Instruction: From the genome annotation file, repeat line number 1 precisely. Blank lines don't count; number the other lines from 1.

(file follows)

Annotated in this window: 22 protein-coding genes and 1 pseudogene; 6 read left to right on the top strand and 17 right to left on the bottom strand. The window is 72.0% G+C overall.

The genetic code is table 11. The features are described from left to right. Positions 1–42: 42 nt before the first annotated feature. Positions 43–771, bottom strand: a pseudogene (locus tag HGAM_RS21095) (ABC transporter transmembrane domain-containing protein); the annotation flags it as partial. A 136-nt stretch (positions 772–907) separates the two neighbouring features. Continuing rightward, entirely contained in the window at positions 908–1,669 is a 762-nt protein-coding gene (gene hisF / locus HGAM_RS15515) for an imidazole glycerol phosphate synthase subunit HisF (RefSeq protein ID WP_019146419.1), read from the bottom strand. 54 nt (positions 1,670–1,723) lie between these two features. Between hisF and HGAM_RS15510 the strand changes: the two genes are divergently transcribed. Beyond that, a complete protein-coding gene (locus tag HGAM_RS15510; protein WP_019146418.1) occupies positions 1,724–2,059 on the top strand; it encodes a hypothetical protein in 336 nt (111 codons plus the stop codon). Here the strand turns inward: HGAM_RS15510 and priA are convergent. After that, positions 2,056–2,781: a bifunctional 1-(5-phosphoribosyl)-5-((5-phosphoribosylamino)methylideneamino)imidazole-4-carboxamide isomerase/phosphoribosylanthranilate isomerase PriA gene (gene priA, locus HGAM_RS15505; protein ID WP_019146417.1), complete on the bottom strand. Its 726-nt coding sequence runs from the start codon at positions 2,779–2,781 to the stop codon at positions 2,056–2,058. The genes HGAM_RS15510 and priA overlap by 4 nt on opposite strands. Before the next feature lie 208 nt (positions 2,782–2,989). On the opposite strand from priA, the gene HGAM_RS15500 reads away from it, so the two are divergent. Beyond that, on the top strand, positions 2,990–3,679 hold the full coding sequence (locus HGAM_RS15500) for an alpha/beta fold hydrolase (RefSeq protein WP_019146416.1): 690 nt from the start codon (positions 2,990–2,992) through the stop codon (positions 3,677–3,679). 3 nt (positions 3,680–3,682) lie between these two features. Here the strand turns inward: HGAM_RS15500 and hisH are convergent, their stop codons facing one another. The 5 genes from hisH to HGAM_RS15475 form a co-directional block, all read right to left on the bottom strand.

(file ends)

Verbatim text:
Annotated in this window: 22 protein-coding genes and 1 pseudogene; 6 read left to right on the top strand and 17 right to left on the bottom strand. The window is 72.0% G+C overall.